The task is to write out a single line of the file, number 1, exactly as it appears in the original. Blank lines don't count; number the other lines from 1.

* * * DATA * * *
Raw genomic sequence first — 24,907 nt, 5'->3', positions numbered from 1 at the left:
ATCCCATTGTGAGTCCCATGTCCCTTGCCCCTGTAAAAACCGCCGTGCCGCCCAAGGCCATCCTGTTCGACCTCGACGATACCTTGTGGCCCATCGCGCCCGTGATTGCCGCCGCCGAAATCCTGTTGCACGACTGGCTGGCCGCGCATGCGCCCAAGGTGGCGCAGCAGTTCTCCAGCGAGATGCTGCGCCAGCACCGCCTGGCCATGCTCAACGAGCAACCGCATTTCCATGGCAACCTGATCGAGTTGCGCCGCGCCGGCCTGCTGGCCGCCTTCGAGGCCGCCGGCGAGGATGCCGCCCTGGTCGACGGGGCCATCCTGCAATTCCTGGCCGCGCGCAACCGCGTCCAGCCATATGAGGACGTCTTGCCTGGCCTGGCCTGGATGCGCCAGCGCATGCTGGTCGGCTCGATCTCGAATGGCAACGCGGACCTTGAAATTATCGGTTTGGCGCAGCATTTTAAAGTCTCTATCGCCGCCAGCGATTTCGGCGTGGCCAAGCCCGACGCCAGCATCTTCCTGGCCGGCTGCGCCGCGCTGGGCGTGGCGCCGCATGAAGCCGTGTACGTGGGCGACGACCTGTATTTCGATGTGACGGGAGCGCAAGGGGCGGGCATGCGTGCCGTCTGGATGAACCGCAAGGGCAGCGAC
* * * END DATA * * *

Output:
Raw genomic sequence first — 24,907 nt, 5'->3', positions numbered from 1 at the left: